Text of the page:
“So,” Tarquin said, adopting a fawning, cloying, obsequious, and insincere manner worthy of Uriah Heep, “what will be my duties as Keeper of the Regimental Mascot?”
“Quit simple,” Merry replied, “you will ensure that Hotay—”
“The same. You will ensure that he is well-fed, clean, groomed and maintained in a manner such that he will bring credit to the Regiment.”
“You’re reading that from the book thing, aren’t you?”
“That is where your duties are defined, so… yes.”
“Without quoting word for word, Captain. What will my duties involve, exactly?”
“You’ll find out when we get back to barracks, Commander.”
“Okay. Will I keep my rank?”
“I haven’t heard otherwise.”
“And my pay-grade and seniority?”
“I don’t see why not.”
“But this is a proper job, is it? I hope it isn’t just a plan to get rid of old Stuart-Lane; put him out to pasture where he can’t do any harm.”
“The regimental constitution says that the mascot should be under the charge of a commissioned officer, and you are the only one currently available. Why would you think the Regiment is trying to sideline you?”
“Well, they did call me a waste of space.”
“They still do, Tarquin, and rightly so in my opinion. But that has no bearing on this reassignment.”
At the XO’s station, Lt Cdr Joan Weinberg and CFP Patsy (you remember her, the preposterously post-pubescent, permanently pouting, preternaturally pugilistic preparer of puff pastry, pies and pasties) were ensconced in a most unholy huddle, whispering furiously, and trying desperately not to laugh out loud as they listened to their Captain’s conversation with Tarquin.
“Fairy nuff,” Tarquin said, “I shall try my best to make a good fist of looking after Hotay the Donkey.”
“Thank you, Stuart-Lane the Commander,” Merry said, pointedly.
“Point taken,” Tarquin said, saluted and left the bridge.
“Oh Captain! My Captain!” Patsy cooed.
“Darling?” Merry responded.
“If you get fed up with running the ship, There’s always a job for you in the galley…”
“Well, Captain. Your pork pies are the stuff of legend!”
“Captain!” Joan Weinberg called.
“Approaching Earth orbit, Ma’am,” she said, handing the ship-wide PA microphone to Merry.
“Shields up! Red alert!” Merry shouted into the microphone.
“Ma’am?” Joan enquired.
“Always wanted to say that, Joan. Used to have the hots for Riker on The Next Generation.”
“What?” Patsy gasped.
“That was before… you know,” Merry replied.
“We still good then, Captain?”
“Of course we are, Patsy,” she said, blowing a kiss to her CFP.
Taking the microphone again, and pressing the button this time, she announced, “This is your Captain speaking. All hands, all decks. We are now in Earth orbit; prepare for insertion.”
The ship-wide flurry of activity that followed reassured Merry that the crew was hers, and was ready to carry out her orders. It did not reassure the Borborygmi of the Flatus team, none of whom had any experience of planetary gravity. The gravity in cargo hold three, where they had spent the journey, was held at 2m/s², only 23% higher than they were accustomed to on the moon.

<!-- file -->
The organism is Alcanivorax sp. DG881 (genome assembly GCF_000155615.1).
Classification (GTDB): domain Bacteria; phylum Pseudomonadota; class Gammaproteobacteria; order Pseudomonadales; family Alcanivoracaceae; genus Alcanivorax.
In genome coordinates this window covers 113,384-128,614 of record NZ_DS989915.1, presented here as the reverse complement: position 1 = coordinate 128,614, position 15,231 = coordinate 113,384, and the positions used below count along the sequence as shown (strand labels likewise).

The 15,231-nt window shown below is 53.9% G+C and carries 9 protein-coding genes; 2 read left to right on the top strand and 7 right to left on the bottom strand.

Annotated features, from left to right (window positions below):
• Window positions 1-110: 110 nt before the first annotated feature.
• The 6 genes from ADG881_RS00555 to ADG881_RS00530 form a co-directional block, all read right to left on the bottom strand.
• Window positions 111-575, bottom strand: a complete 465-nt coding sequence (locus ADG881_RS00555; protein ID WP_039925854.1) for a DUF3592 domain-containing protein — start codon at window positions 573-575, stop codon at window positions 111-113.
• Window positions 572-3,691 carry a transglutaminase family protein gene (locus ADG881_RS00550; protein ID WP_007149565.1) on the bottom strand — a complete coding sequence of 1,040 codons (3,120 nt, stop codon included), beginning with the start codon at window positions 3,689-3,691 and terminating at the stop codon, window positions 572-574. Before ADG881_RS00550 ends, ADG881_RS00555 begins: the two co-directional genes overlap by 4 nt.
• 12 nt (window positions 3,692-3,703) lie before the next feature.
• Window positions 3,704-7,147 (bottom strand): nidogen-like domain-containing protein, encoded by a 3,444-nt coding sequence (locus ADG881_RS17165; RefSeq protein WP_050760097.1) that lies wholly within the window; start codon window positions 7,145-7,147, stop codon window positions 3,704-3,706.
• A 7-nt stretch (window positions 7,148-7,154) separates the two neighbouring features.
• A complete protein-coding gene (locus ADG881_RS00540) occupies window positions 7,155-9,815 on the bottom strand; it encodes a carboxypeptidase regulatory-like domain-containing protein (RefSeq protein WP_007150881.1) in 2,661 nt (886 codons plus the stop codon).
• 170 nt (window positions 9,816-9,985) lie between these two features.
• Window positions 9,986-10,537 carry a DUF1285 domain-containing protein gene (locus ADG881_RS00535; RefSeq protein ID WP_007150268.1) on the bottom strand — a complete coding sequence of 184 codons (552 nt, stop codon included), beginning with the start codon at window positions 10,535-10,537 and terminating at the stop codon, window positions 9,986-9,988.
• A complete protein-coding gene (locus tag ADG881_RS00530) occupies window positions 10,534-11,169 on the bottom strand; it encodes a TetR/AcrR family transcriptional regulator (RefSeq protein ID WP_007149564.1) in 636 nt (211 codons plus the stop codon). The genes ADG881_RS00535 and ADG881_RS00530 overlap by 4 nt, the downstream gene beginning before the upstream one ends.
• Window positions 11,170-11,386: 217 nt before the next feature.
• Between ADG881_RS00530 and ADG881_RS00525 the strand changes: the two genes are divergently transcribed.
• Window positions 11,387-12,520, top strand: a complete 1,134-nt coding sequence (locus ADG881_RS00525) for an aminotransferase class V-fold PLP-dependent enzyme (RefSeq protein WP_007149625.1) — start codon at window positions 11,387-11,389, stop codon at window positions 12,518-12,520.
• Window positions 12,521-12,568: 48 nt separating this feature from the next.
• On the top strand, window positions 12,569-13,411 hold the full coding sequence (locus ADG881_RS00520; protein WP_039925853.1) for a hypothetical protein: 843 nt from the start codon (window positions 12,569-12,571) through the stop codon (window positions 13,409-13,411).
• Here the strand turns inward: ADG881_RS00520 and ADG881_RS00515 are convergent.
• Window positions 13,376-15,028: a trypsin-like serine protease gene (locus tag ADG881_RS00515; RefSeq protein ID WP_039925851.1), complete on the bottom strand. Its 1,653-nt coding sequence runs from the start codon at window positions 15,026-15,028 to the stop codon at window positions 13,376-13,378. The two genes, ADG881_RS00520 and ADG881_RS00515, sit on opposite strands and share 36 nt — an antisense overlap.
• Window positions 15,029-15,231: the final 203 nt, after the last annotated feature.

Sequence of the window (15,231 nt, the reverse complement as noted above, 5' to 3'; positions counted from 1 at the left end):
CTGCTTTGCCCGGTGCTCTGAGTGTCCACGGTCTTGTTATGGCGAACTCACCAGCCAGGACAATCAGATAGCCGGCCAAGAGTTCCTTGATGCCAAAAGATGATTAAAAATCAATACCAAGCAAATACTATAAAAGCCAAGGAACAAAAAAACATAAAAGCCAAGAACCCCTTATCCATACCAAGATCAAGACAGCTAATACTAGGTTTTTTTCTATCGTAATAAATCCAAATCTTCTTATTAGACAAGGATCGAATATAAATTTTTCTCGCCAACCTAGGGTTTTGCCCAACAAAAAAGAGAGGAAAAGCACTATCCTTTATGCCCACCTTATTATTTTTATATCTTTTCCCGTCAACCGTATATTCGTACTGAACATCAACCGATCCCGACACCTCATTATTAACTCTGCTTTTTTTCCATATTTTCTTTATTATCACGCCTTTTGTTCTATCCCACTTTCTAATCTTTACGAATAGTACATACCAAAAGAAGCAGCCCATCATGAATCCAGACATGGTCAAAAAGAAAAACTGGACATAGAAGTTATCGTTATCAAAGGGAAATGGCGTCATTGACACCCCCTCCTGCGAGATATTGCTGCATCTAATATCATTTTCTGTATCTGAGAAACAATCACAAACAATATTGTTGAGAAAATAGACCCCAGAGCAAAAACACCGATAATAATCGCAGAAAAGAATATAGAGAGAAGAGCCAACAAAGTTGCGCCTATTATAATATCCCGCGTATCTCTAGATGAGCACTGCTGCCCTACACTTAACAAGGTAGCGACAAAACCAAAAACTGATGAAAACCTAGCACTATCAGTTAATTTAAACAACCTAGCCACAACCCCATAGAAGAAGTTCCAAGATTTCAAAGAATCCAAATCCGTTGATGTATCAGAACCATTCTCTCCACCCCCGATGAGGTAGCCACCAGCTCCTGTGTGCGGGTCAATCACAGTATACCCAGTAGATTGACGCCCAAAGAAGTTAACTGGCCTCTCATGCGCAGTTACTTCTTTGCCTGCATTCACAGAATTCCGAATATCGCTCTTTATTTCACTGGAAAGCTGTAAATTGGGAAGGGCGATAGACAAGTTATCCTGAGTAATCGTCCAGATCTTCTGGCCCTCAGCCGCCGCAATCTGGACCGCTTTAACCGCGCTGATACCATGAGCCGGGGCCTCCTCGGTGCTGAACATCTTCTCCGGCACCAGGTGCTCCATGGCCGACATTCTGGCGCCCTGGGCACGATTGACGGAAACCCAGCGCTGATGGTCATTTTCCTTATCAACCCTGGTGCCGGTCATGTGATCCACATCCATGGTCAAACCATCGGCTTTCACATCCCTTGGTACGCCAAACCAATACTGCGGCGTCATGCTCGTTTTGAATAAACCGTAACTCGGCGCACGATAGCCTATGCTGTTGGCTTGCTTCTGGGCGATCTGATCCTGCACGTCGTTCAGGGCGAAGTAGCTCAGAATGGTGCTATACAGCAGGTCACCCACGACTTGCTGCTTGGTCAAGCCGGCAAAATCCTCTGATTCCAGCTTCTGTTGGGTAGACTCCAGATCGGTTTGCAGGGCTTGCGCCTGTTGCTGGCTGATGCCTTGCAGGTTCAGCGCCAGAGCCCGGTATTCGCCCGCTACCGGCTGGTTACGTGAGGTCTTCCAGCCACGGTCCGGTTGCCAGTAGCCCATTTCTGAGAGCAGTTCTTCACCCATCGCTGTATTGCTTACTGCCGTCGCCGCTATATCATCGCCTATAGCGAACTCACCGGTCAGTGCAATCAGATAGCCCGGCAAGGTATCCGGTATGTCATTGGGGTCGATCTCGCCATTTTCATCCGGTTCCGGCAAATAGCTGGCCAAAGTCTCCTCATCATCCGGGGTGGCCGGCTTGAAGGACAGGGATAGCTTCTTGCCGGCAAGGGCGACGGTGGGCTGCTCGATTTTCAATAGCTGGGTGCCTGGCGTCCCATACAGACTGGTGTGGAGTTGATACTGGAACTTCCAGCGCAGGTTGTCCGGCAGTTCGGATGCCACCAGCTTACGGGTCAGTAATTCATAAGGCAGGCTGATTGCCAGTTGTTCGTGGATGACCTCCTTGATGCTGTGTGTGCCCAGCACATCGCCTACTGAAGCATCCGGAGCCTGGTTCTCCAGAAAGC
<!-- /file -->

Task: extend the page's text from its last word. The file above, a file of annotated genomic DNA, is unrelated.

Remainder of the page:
Merry addressed them separately, “Earth gravity is six times what you have been used to on our moon,” she said, “you will need to allow your bodies to get used to this. You will also need to cope with atmospheric pressure averaging just under one kilogram per square centimetre. Please confirm you understand this.”
“Can you hear me, Captain?” Flatulon asked.
“I can. Please proceed.”
“Our habitations on your moon are pressurised to 1kg/cm², so we’re used to that. We may need some help adjusting to the gravity, though.”
“What will you need?”
“Our long bones may not be strong enough to support six times the weight they’re used to.”
Joan Weinberg signalled to Merry. The captain released the microphone button.
“I have a suggestion, Captain.”
“Go ahead, Number One.”
“Inflatable splints, Captain. They’ll give the support needed, and they can gradually be deflated as their bones strengthen.”
“Good idea, Joan. Do we have any on board?”
“Probably enough for ten of them, Captain.”
“Good.” Merry pressed the button again. “Flatulon. We can give ten of your people support devices. I’ll send my medical team in to fit them. The rest of your team should lay on their cots and stay there until we can get theirs, after we have landed.”
“Thank you, Captain.”
And so it was. The medical team fitted ten of the Borborygmi with inflatable splints for their long legs, and gave them all exercises to strengthen their arms and backs against the higher gravity. After the shuttle had landed, the other five received their braces, and the Flatus team, accompanied by a medical operative, were transported by bus to the RSR facility just outside Swindon, where they would start their work.
Tarquin settled into his new role as Keeper of the Regimental Mascot – a largely honorary role that was designed to give him good cover for his main job. He had been appointed HBL (Human/Borborygmi Liaison Officer); his job was to ensure that the Borborygmi had all they needed, but nothing they wanted.
Joan Weinberg received a further promotion to Captain, and was given command of the Sir Prijs.
Newly promoted Commodore Meredith Winstanley was military commander of Project Prodigialis, overseeing the construction both of the Borborygmus Flatus drive, and of its RSR-sponsored equivalent, code-named PP – which seemed to amuse the French scientists on the team.
However, the prospect of having two devices, each of which has the ability to be everywhere in the universe at once, brought a whole new set of challenges.
…or is it?